Single-image super-resolution improvement of X-ray single-particle diffraction images using convolutional neural network

29 December 2021, Version 1
This content is a preprint and has not undergone peer review at the time of posting.


Femtosecond X-ray pulse lasers are promising probes for elucidating the multi-conformational states of biomolecules because they enable snapshots of single biomolecules to be observed as coherent diffraction images. Multi-image processing using an X-ray free electron laser has proven to be a successful structural analysis method for viruses. However, some difficulties remain in single-particle analysis (SPA) for flexible biomolecules with sizes of 100 nm or less. Owing to the multi-conformational states of biomolecules and the noisy character of diffraction images, diffraction image improvement by multi-image processing is not always effective for such molecules. Here, a single-image super-resolution (SR) model was constructed using a SR convolutional neural network (SRCNN). Data preparation was performed in silico to consider the actual observation situation with unknown molecular orientations, and fluctuation of molecular structure and incident X-ray intensity. It was demonstrated that the trained SRCNN model improved the single-particle diffraction image quality, which corresponded to an observed image with an incident X-ray intensity; i.e., approximately three to seven times higher than the original X-ray intensity, while retaining the individuality of the diffraction images. The feasibility of SPA for flexible biomolecules with sizes of 100 nm or less was dramatically increased by introducing the SRCNN improvement at the beginning of the variety structural analysis schemes.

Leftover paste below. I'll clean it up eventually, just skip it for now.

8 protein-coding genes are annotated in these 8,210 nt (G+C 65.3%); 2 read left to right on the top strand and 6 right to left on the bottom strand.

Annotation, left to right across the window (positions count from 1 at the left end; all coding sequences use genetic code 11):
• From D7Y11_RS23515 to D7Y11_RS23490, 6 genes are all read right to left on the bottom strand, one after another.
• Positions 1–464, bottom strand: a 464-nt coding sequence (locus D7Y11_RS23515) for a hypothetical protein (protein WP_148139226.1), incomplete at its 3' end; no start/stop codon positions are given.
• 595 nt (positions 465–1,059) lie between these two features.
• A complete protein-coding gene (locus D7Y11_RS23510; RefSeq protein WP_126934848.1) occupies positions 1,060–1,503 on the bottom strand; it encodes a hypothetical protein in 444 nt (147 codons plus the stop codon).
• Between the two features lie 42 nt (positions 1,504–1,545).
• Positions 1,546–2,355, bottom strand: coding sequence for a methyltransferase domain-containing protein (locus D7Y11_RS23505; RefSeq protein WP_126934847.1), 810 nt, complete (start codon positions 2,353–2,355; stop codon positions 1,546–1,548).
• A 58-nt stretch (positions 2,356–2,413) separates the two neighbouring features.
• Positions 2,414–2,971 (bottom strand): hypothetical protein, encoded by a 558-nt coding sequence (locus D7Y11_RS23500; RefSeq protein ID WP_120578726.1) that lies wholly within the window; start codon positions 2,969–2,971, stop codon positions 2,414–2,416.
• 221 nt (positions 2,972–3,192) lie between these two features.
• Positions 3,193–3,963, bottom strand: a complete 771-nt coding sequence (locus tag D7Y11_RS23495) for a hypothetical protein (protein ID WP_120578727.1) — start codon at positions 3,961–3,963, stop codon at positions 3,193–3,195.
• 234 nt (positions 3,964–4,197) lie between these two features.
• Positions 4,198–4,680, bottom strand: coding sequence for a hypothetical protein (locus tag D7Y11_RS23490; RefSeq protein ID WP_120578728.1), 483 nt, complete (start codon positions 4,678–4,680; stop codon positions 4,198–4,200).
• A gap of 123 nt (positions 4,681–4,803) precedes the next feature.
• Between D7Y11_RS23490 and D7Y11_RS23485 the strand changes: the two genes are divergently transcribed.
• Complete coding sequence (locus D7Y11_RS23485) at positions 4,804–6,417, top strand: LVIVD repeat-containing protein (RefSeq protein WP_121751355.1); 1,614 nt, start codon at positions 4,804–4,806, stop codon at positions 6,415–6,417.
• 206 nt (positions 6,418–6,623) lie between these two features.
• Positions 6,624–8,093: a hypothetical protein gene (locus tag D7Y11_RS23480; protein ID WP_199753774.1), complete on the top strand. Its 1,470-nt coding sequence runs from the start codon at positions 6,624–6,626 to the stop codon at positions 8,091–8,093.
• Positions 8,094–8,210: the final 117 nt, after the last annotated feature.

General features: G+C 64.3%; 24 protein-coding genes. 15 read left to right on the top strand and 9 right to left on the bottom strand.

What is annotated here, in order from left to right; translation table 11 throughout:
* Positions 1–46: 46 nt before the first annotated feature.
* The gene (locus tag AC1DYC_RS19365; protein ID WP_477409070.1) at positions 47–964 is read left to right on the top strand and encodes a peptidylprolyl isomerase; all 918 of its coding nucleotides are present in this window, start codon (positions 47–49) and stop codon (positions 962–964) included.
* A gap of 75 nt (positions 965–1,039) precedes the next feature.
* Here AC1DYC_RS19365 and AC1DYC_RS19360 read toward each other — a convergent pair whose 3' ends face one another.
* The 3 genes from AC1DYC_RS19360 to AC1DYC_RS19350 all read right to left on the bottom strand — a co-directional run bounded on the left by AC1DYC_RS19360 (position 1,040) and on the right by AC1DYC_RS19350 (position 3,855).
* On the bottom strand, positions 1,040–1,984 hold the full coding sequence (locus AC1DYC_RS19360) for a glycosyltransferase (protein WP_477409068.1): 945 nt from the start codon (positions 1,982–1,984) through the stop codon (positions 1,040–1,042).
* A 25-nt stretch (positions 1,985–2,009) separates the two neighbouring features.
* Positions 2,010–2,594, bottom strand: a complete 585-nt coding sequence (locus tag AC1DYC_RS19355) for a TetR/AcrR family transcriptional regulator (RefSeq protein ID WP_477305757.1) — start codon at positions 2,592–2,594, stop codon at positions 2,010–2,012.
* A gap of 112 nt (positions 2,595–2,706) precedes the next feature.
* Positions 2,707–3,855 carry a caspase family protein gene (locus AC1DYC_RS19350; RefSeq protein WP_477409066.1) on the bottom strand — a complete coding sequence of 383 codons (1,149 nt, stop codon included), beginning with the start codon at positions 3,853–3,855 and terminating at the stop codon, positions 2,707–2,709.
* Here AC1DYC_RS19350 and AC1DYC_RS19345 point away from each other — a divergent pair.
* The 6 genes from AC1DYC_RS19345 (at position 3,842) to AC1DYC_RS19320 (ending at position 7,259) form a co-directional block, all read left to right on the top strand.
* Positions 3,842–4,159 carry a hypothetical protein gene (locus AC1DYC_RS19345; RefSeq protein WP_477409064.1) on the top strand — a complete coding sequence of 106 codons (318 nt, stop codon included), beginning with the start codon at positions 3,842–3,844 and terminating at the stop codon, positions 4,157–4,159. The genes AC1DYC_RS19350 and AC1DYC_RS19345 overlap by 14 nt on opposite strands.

femtosecond X-ray free electron laser
flexible biomolecule
single-particle analysis
structural analysis
super-resolution convolutional neural network

Supplementary materials

Supporting information
Hyperparameter optimization results, Learning curve of single intensity training, Protocol for 70S ribosome MD simulation, Real-space correlation


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